Commission meetings to discuss or adopt a non-disciplinary resolution are not subject to the Administrative Procedure Act or the Open Public Meetings Act. In addition, records and findings are not admissible in a civil, criminal, or administrative action, except a disciplinary proceeding. Participation in the quality improvement program does not imply that a physician or physician assistant violated the law or failed to adhere to the standard of care.
By December 1, 2015, the Commission and the Department of Health must submit a joint report to the Legislature on the results of the pilot project. The report must include a recommendation of whether to extend the quality improvement program to all health care professions.
The quality improvement program pilot project expires July 1, 2016.
Substitute Bill Compared to Original Bill:
The substitute bill establishes the quality improvement program as a pilot project, requires a report to the Legislature, and expires the provisions of the bill on July 1, 2016. It removes the provision authorizing the Commission to order a quality assessment, as well as the exemption from the Public Records Act. It also limits the circumstances under which the Commission may use any non-disciplinary resolution, rather than just professional development plans.
Fiscal Note: Available.
Effective Date of Substitute Bill: The bill takes effect 90 days after adjournment of the session in which the bill is passed.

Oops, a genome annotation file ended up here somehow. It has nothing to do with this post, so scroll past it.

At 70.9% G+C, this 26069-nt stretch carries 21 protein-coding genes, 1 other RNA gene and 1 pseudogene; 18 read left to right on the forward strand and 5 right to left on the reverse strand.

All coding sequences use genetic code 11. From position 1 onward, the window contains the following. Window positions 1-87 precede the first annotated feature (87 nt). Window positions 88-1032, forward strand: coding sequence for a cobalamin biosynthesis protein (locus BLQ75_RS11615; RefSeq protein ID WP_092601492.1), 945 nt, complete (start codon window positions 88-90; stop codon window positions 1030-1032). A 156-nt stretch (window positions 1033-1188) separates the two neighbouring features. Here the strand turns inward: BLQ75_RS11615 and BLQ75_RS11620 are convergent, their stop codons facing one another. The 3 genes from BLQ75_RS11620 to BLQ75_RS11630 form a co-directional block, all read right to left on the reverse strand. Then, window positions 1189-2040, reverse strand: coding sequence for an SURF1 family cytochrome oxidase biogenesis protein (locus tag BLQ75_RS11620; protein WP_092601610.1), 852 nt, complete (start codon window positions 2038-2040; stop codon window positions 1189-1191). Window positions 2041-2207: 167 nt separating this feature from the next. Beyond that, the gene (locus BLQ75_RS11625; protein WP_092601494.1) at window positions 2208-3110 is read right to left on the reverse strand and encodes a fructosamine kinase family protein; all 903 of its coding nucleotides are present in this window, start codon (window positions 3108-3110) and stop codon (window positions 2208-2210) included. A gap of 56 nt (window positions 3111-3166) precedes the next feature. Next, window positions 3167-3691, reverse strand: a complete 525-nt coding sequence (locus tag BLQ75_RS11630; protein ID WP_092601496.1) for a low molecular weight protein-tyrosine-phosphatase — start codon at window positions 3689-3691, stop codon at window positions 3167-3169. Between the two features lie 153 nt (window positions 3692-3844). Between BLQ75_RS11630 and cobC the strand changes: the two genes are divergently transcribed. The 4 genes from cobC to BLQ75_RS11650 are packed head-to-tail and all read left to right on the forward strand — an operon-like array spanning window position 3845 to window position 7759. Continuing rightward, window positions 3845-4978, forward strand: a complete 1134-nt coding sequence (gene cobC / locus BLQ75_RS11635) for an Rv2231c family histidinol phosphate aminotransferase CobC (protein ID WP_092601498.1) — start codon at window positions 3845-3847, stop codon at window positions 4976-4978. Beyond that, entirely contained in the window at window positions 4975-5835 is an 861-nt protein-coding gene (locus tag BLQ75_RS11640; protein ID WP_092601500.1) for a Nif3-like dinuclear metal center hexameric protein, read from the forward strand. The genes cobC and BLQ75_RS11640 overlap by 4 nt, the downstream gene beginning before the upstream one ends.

Staff Summary of Public Testimony:
(In support) Ethical standards require a higher level of conduct than legal standards related to professional conduct. When the Medical Quality Assurance Commission (Commission) sees a problem but does not have evidence to meet the standard of proof, it would be helpful to have these tools to engage the practitioner and intervene before patient harm is an issue. There is no intent to shift disciplinary action to non-disciplinary action when discipline is appropriate. These tools are available to many other states. The program might also be valuable to other health care professions.
The Commission would prefer to remove the requirement that the documents be kept confidential. Participation should be available to the public. Participation in the program would not be reportable to the national databank, because the program is not punitive.
Persons Testifying: Representative Harris, prime sponsor; Tom Green and Micah Matthews, Medical Quality Assurance Commission; Carl Nelson, Washington State Medical Association; and Liz Tidyman.
Persons Signed In To Testify But Not Testifying: None.